Thursday, November 24, 2011

Thinking Through Definitions: SOPA

If anyone here (all both of you) pays attention to my F'book page, you'll see that I haven't shut up about SOPA since I first learned about it. Everyday I read through all the SOPA headlines looking for new information, or even new takes on old information. This morning, The Washington Post had two articles that caught my eye, primarily because they had comments from proponents of the bill. These comments bring up interesting definitional issues that I doubt will ever be discussed by our legislators, and might even be a little bit too difficult of a topic than most of them are willing to engage in. Especially because this legislation has the stink of corporate wealth on it.

SOPA Opposition Goes Viral

The first, as you can see, talks about how companies like Tumblr, Reddit, and Mozilla were able to successfully bring their userbase around to this issue while the major media companies failed, despite having used "The Twitter." Anyone who has spent any time floating around the internet could have told these companies it would fail. Hard. The internet has a keen nose for rooting out insincerity, and this measure is Insincere of The First Order. Remember when Sony made that fake PSP blog? No one bought it. Or more recently, how about this? PROTIP: I linked to the Google search page because I can't bring myself to support this site. Even with only my clicks. The reason these folks (Reddit, Mozzila et al) were able to rally the support is that the user base feels like these sites really get what they want. And they do. The media companies only, always have and always will, try to convince us what they want. They're just mad now because for the first time in 80 or so years, a large portion of the consumers have become immunized.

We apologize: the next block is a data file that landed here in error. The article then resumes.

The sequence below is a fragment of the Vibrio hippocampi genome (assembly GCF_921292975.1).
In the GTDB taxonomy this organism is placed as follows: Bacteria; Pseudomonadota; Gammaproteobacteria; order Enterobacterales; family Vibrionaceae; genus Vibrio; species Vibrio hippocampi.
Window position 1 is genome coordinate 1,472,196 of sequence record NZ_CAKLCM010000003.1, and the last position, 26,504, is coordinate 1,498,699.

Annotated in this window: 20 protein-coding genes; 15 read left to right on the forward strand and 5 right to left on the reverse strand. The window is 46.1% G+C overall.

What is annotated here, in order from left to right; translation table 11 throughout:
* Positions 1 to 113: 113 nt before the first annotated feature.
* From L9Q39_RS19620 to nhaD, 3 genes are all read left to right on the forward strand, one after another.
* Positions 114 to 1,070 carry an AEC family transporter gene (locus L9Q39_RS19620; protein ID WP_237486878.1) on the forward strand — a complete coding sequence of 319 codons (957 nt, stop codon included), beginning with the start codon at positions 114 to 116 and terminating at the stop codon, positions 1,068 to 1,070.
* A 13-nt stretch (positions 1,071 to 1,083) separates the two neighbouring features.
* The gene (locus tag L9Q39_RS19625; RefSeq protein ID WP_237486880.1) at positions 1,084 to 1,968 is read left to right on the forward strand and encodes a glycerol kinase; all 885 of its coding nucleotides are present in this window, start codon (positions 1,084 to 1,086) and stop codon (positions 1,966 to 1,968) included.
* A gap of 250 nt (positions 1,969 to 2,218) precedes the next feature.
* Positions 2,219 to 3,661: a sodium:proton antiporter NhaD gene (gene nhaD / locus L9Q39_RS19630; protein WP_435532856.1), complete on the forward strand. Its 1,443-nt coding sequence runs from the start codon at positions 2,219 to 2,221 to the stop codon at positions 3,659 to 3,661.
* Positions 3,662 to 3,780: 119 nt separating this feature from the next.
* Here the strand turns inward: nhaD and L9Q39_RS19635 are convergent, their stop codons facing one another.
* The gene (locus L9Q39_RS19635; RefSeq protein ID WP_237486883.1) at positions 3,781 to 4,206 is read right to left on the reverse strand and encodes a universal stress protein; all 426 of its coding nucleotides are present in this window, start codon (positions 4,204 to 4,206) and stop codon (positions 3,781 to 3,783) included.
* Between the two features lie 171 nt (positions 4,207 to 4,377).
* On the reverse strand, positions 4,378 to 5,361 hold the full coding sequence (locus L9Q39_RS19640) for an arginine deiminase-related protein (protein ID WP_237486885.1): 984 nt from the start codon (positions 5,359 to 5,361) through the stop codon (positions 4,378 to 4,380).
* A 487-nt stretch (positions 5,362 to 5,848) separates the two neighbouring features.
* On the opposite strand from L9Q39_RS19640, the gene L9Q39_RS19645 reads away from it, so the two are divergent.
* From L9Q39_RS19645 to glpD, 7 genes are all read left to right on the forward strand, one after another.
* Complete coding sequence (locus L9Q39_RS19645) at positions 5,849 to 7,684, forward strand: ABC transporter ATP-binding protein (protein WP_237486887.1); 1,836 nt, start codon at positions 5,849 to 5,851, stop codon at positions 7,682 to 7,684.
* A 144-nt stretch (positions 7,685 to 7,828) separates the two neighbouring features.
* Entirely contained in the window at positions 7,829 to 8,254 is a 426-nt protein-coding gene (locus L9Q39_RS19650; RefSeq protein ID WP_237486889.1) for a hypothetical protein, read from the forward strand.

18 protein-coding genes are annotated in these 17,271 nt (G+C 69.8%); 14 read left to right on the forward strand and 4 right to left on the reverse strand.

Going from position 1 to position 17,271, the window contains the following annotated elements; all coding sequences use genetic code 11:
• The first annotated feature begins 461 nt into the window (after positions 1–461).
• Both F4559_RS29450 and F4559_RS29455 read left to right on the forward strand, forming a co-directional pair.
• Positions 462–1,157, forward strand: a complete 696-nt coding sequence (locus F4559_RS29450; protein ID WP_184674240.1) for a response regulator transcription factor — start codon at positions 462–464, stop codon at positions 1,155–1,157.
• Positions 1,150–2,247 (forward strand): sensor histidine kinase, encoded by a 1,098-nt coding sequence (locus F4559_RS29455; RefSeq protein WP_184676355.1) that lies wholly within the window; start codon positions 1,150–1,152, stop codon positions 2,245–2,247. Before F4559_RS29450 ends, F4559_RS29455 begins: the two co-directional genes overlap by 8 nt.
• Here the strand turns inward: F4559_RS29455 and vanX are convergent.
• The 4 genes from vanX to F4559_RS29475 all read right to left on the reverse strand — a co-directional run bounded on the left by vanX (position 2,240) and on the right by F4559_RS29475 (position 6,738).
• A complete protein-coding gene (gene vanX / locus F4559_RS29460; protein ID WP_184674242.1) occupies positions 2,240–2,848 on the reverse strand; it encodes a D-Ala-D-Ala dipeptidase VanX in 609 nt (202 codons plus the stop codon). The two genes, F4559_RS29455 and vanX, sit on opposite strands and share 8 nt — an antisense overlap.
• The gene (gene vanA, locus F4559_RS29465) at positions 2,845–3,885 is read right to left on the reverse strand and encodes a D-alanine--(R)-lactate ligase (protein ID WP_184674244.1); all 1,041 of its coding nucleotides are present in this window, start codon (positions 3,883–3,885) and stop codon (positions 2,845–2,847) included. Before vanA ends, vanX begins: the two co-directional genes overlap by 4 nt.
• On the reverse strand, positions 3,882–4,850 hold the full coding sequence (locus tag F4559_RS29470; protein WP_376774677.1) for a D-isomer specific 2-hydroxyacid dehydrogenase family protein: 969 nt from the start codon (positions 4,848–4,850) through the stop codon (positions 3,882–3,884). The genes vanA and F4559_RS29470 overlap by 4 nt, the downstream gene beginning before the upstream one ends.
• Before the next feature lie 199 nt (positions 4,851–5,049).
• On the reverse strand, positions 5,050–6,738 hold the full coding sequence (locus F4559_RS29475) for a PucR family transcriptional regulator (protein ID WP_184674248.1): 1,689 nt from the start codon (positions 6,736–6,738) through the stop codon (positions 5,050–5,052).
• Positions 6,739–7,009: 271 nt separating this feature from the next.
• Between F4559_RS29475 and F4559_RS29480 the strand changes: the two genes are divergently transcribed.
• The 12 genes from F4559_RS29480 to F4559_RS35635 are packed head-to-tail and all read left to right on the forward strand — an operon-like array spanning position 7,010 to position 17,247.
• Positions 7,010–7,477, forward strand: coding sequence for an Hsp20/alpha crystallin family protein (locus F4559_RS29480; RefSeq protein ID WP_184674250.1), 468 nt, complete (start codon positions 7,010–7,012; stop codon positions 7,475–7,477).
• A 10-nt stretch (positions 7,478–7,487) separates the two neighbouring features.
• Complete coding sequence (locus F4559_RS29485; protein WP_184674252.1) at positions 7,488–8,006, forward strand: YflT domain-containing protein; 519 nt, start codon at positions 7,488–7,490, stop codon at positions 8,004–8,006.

Opposition to the bill is growing from the technology world. On Tuesday, the Business Software Alliance, which represents Microsoft, Intel, Adobe and Apple, pulled its support of the legislation, saying that it “needs work” and that some “valid and important questions” have been raised.
It's about time these companies stepped up in support. Microsoft, Intel, and Apple might all ride the big media line, but ultimately they recognize who uses their junk.

Legislative pushes for the bill in both chambers highlight a consensus among lawmakers and some businesses that online piracy and counterfeiting has become a rampant problem that has drained the pockets of media firms, authors, software and filmmakers who are seeing their goods exchanged for free on the Internet.
This is just false. On two accounts: 1. Any study worth its salt shows that piracy doesn't hurt media companies. Like this one, or this one showing that, quite possibly, so-called pirates are your best customers. There are also questionable studies that are probably fake. Or very flawed. Or the product of fevered imagination. The point is that companies that say they hurt haven't been paying attention. My favorite is the one that analyzes what media companies believe the purchasing power of the public to be.

Yet while they agree with the spirit of the bill, many technology firms are opposed to the measure as it stands.
I wonder how true this is. Perhaps some companies, Microsoft and Apple for instance, would definitely be opposed to piracy, but others, like Google, Facebook, Tumblr, and even Yahoo (though they might deny it), definitely benefit. I feel certain that these companies only dance along so as not to later become suspects in whatever iteration of SOPA or PIPA emerge.

But the bill’s proponents — which include the Motion Picture Association of America — say that concerns that the bill would damage Internet culture, promote government censorship or encroach on the First Amendment are overblown. Michael O’Leary, the MPAA’s senior executive vice president for global policy and external affairs, said rhetoric comparing provisions in SOPA to Web censorship are “laughable.”